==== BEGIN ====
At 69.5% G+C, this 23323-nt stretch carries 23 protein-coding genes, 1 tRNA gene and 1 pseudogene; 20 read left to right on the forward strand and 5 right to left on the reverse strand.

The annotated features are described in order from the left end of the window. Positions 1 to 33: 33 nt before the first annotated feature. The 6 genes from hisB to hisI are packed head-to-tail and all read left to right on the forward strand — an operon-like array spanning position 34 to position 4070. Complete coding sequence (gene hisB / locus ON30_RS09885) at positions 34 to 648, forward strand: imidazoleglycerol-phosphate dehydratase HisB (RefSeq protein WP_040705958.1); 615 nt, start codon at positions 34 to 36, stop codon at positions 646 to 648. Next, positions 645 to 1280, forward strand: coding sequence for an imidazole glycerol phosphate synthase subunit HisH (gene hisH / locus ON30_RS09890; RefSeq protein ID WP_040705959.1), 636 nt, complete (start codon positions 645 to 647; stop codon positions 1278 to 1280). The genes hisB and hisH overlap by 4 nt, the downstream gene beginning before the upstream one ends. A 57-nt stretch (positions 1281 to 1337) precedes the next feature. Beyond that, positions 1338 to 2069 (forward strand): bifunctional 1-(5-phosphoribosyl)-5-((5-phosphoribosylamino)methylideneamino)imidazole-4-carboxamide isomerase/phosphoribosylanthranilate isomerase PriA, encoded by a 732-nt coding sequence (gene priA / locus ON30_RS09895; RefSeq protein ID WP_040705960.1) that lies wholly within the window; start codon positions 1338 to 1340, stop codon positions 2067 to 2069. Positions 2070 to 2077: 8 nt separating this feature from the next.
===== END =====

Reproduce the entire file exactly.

At 69.5% G+C, this 23323-nt stretch carries 23 protein-coding genes, 1 tRNA gene and 1 pseudogene; 20 read left to right on the forward strand and 5 right to left on the reverse strand.

The annotated features are described in order from the left end of the window. Positions 1 to 33: 33 nt before the first annotated feature. The 6 genes from hisB to hisI are packed head-to-tail and all read left to right on the forward strand — an operon-like array spanning position 34 to position 4070. Complete coding sequence (gene hisB / locus ON30_RS09885) at positions 34 to 648, forward strand: imidazoleglycerol-phosphate dehydratase HisB (RefSeq protein WP_040705958.1); 615 nt, start codon at positions 34 to 36, stop codon at positions 646 to 648. Next, positions 645 to 1280, forward strand: coding sequence for an imidazole glycerol phosphate synthase subunit HisH (gene hisH / locus ON30_RS09890; RefSeq protein ID WP_040705959.1), 636 nt, complete (start codon positions 645 to 647; stop codon positions 1278 to 1280). The genes hisB and hisH overlap by 4 nt, the downstream gene beginning before the upstream one ends. A 57-nt stretch (positions 1281 to 1337) precedes the next feature. Beyond that, positions 1338 to 2069 (forward strand): bifunctional 1-(5-phosphoribosyl)-5-((5-phosphoribosylamino)methylideneamino)imidazole-4-carboxamide isomerase/phosphoribosylanthranilate isomerase PriA, encoded by a 732-nt coding sequence (gene priA / locus ON30_RS09895; RefSeq protein ID WP_040705960.1) that lies wholly within the window; start codon positions 1338 to 1340, stop codon positions 2067 to 2069. Positions 2070 to 2077: 8 nt separating this feature from the next.